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3 CHAPTER ONE INTRODUCTION Introduction and Definitions Other forms of moduli and their definitions are presented in Figure 2. The initial slope of the “stress–strain” curve Historically, flexible pavement design practices were typi- is termed as initial tangent modulus (Emax), and the secant cally based on empirical procedures, which recommend modulus (E1) is termed as the slope of the line that joins the certain base, subbase, and surface layer types and their origin and a point on the stress–strain curve that represents thicknesses based on the strength of the subgrade. Recom- mendation of layer types and their dimensions were estab- lished based on AASHO road tests performed during the 1950s. The often-used soil strength parameters in this pave- ment design practice are California Bearing Ratio (or CBR) value, Hveem R value, and Soil Support Value (SSV). All these soil parameters are based on the failures of subgrade soil specimens in the laboratory conditions. However, flex- ible pavements seldom fail owing to subgrade strength fail- ures during their service life (Huang 1993). Most of the flexible pavements fail owing to either exces- sive rutting or cracking of pavement layers as a result of fatigue, temperature changes, and/or softening caused by the surface layer cracking (Barksdale 1972; Brown 1974, 1996). Because flexible pavements do not fail as a result of soil strength failure, the 1986 AASHTO interim pavement design guide and subsequently the 1993 AASHTO pave- ment design guide recommended the use of a soil parameter known as the Resilient Modulus (MR) to replace strength- based parameters such as CBR and SSV (Brickman 1989; Mohammad et al. 1994; Maher et al. 2000). Several other FIGURE 1 Definition of resilient modulus. investigations also refer to this modulus parameter as MR in their studies. The resilient modulus is analogous to the elastic modulus used in elastic theories and is defined as a ratio of deviatoric stress to resilient or elastic strain experienced by the material under repeated loading conditions that simulate traffic load- ing. Figure 1 presents a schematic of the resilient modulus parameter (MR). Most bases and subgrades are not elastic and they experience permanent deformation under repeated loads (Uzan 2004). However, because loads applied in the laboratory test for resilient modulus are small when com- pared with ultimate loads at failure and also the result of the application of a large number of cycles of loading that reduces the plastic deformation, the deformation measured during test cycles is considered as completely recoverable or elastic and hence the recovered deformations are used to estimate the resilient modulus or elastic modulus (or simply FIGURE 2 Definitions of other elastic moduli parameters modulus or stiffness). (Nazarian et al. 1996).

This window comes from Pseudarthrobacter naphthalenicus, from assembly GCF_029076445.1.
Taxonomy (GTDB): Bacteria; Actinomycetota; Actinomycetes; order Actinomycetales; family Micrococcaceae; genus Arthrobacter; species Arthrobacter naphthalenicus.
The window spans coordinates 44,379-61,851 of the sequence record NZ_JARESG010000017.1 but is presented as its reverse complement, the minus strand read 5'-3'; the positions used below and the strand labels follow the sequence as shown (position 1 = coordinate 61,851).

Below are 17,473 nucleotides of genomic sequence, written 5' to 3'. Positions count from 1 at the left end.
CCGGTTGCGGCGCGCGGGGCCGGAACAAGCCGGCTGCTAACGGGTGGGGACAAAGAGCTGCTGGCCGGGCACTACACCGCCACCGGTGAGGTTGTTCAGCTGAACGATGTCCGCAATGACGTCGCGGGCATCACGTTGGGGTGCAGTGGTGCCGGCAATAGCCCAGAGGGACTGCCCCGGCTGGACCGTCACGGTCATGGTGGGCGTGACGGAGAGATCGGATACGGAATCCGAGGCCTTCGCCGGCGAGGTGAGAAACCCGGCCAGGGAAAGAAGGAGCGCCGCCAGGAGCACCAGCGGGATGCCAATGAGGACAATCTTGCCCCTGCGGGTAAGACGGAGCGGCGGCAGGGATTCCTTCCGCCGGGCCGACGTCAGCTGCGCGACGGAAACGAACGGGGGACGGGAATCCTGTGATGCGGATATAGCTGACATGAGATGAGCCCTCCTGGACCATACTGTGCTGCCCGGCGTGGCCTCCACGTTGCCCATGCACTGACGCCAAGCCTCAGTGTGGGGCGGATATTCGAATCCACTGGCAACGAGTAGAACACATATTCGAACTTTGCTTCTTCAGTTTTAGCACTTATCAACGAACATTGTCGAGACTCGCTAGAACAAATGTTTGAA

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4 50% of the ultimate deviatoric stress at which sample fails. Subsequent pavement design guides, including the 1993 The resilient modulus (MR) parameter is close to Emax for AASHTO Pavement Design Guide and the current Mech- stiff materials, and for soft soils the modulus lies in between anistic-Empirical Pavement Design Guide (MEPDG), E1 and Emax. Also, the laboratory methods using repeated describe design methodologies that use resilient modulus load triaxial (RLT) tests measure resilient moduli of tested as the primary input parameter for characterizing subgrade, materials whereas the field nondestructive methods using subbase, and base materials. Resilient modulus values of backcalculation subroutines and other approaches provide these materials are typically determined by performing lab- the elastic moduli of subgrades and bases. oratory tests using RLT tests simulating traffic loading con- ditions. Different resilient modulus test protocols, including The main reason for using the resilient modulus or modu- AASHTO test methods T-292, T-294, and T-307 as well as lus or stiffness as the parameter for subgrades and bases is TP-46, have been used by the departments of transporta- that it represents a basic material property and can be used in tion (DOTs) in the laboratory conditions. All these test the mechanistic analyses for predicting different distresses procedures have certain differences with respect to test such as rutting and roughness. This parameter has been used sequences of applying confining and deviatoric stresses, to directly determine the structural capacity of the subgrade measurement of deformations either inside the triaxial cell or determine the structural coefficient of the untreated base or outside the triaxial cell, application of seating stresses, and subbase layer. Based on the structural number value, specimen preparation steps, and conditioning methodol- pavement layers and their dimensions are designed in the ogy applied before the actual testing. These differences do AASHTO pavement design guide. contribute to several uncertainties, which are explained in chapter three. Table 1 presents a chronology of how these The pavement design approach is termed as mechanistic test methods were developed in the estimation of resilient because the design is based on the mechanics of materials moduli of subgrades. that relate traffic characteristics and information to pavement response output parameters, such as stress or strain of mate- Also, a CD-ROM guide developed by the FHWA as a part rials. Pavement response parameters are used to estimate or of Long-Term Pavement Products (LTPP) presents several predict distress using laboratory- and field-measured moduli interactive tutorials on resilient modulus of unbound mate- values. For example, the estimation of vertical compressive rials. Three videos that depict the MR test procedures were strains of subgrade and the moduli properties can be used to developed to aid practitioners, laboratory managers, and understand plastic deformation of subsoil, which contributes technicians (FHWA 2006). to the overall rutting of the pavement system. Such design approach is considered as mechanistic empirical because Irwin (1995) presented various limitations in both cur- statistical empirical relationships are used to correlate pave- rent test methods with respect to applied confining and devi- ment response parameters and distress magnitudes. atoric pressures and current nonlinear regression models Table 1 Chronology of AASHTO Test Procedures for MR Measurements Test Procedure Details Earliest AASHTO test procedure; No details on the sensitivities of displacement measurement devices AASHTO T-274-1982 were given; Criticisms on test procedure, test duration (5 hours long test) and probable failures of soil sample during conditioning phase; testing stresses are too severe. AASHTO procedure introduced in 1991; Internal measurement systems are recommended; Testing AASHTO T-292-1991 sequence is criticized owing to the possibility of stiffening effects of cohesive soils. AASHTO modified the T-292 procedure with different sets of confining and deviatoric stresses and their sequence; Internal measurement system is followed; 2-parameter regression models (bulk stress AASHTO T-294-1992 for granular and deviatoric stress model for cohesive soils) to analyze test results; Criticism on the analyses models. Procedural steps of P-46 are similar to T-294 procedure of 1992; External measurement system was Strategic Highway Research allowed for displacement measurement; Soil specimen preparation methods are different from those Program P-46-1996 used in T-292. T-307-1999 was evolved from P-46 procedure; recommends the use of external displacement AASHTO T-307-1999 measurement system. Different procedures are followed for both cohesive and granular soil specimen preparation. This recent method recommends a different set of stresses for testing. Also, a new 3-parameter model NCHRP 1-28 A: Harmonized is recommended for analyzing the resilient properties. The use of internal measurement system is Method-2004 (RRD 285) recommended in this method.